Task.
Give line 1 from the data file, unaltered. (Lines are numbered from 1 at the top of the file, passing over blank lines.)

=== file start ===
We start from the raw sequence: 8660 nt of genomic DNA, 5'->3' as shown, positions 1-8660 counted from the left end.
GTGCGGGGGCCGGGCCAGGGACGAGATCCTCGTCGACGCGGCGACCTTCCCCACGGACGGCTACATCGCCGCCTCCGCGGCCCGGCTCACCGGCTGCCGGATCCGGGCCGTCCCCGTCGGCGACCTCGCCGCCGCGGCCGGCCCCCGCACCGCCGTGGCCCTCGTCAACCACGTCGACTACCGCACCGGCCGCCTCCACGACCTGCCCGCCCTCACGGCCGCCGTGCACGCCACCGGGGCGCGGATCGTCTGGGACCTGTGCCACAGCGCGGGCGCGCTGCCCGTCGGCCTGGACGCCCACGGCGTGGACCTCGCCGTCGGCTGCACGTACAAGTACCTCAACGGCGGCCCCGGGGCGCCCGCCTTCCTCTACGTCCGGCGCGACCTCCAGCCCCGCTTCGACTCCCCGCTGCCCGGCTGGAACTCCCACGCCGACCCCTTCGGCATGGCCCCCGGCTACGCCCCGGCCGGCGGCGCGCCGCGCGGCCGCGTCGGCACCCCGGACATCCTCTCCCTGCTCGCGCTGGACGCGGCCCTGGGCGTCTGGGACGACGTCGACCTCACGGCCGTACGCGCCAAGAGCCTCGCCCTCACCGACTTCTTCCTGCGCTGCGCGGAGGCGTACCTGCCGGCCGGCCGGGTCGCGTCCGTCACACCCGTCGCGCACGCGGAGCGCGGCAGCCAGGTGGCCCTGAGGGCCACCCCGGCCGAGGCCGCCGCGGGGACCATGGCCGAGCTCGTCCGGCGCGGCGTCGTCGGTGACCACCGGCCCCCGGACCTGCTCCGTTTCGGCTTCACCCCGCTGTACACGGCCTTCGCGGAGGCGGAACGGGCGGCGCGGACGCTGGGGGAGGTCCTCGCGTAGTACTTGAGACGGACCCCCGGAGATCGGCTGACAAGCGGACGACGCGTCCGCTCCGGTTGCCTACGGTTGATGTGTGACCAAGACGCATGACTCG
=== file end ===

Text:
We start from the raw sequence: 8660 nt of genomic DNA, 5'->3' as shown, positions 1-8660 counted from the left end.